The importance of qualifying


As Fernando Alonso chased Nico Hulkenberg in the early stages of the Brazilian Grand Prix, it was apparent that on the long climb at the end of the lap the Ferrari was making little impression on the Williams, and you had to be impressed by what Cosworth has achieved this season. Rubens Barrichello suggests that ‘driveability’ isn’t all it might be, but on horsepower – so long as the engine is reasonably fresh, anyway – it apparently lacks for little. Pretty impressive, you’d have to say, for what is supposedly a ‘customer’ engine, supplied to four teams: whatever else Lotus, Virgin and HRT have been short of in their debut season, it hasn’t been grunt.


Alonso found himself in the unusual position of chasing Hulkenberg because the young German – although swiftly dispensed with by the Red Bulls – had succeeded in putting his Williams on pole, and it was pleasing that this should have occurred at Interlagos, where the team’s last victory – by Juan Pablo Montoya – was scored six long years ago.


The manner in which Hulkenberg achieved his pole position reminded me rather of qualifying for the Race of Champions at Brands Hatch in 1975, when Jody Scheckter – in freezing conditions – threw his Tyrrell around with such vigour that he alone got decent temperature into his tyres, and achieved a time no one else could approach. In the case of Hulkenberg, a wet Interlagos was drying out by the end of qualifying, and he – one of the first out on slicks – drove as quick an out-lap as he dared, got his tyres up to temperature, and went for it, setting a time more than a second faster even than the Red Bulls.

As we saw so often in the season past, Adrian Newey’s wonder cars duly waltzed it in the race, but Alonso wasn’t very far behind Webber at the flag, and might have been able to exert a little more pressure had he not lost a significant amount of time behind Hulkenberg in the early laps. The importance of qualifying is perhaps even greater today than at any point in the past.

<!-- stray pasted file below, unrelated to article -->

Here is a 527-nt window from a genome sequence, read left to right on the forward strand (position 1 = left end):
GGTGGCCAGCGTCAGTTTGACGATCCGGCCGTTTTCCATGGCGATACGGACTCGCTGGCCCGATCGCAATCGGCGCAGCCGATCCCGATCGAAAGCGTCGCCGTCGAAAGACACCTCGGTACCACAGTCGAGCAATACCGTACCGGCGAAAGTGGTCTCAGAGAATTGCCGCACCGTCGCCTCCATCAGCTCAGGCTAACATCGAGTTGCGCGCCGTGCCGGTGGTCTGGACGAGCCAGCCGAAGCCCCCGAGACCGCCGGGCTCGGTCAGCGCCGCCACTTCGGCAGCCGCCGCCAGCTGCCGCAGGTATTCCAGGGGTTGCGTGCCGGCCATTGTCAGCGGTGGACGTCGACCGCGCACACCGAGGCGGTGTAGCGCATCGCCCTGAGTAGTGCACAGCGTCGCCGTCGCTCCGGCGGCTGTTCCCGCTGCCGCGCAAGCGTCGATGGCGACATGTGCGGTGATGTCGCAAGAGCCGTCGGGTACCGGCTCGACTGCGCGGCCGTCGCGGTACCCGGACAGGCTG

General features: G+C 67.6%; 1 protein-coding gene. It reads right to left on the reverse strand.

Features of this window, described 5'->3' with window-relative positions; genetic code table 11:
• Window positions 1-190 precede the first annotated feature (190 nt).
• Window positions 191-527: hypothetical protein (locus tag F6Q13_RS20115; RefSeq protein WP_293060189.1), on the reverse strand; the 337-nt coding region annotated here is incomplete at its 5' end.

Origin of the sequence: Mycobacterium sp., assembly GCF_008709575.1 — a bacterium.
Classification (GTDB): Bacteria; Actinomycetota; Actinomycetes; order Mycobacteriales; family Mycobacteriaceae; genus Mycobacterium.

Most would agree, I think, that on many occasions in this era of Formula 1 the highlight of the weekend – in terms of excitement – is Q3, that final 10-minute period when only the 10 fastest cars are out, and the track is relatively uncluttered. Since refuelling was dropped, thank God, so the need to ‘qualify with fuel for the first stint of the race’ has gone with it, and thus the cars are in pure, ultra-light ‘qualifying spec’.

Think of Singapore. Alonso stole that race from the faster Red Bull of Vettel because he drove a perfect qualifying lap, and Sebastian, heading for pole on his final run, lightly clipped a guardrail. That meant starting second, and although he pressured Fernando for the entire race, second was where he finished, too. Saturday, in other words, decided Sunday, and often it has been that way because overtaking, as we know, is extremely difficult with F1 cars of the contemporary era.

The top six drivers in the 2010 World Championship represented three teams. At Red Bull, Vettel out-qualified Webber 12-7, at McLaren Hamilton beat Button 14-5, and at Ferrari Alonso was ahead of Massa 15-4. Ten times Vettel started from pole, followed by Webber (five), Alonso (two) and Hamilton and Hulkenberg (one apiece).


No wonder the young man looked so gratified in Brazil. It’s a tragedy that financial considerations – Hulkenberg isn’t loaded down with personal sponsorship – have obliged Williams to part with him, but Nico will surely get a drive elsewhere for 2011. Most drivers, after all, go through an entire F1 career without once starting from the front.

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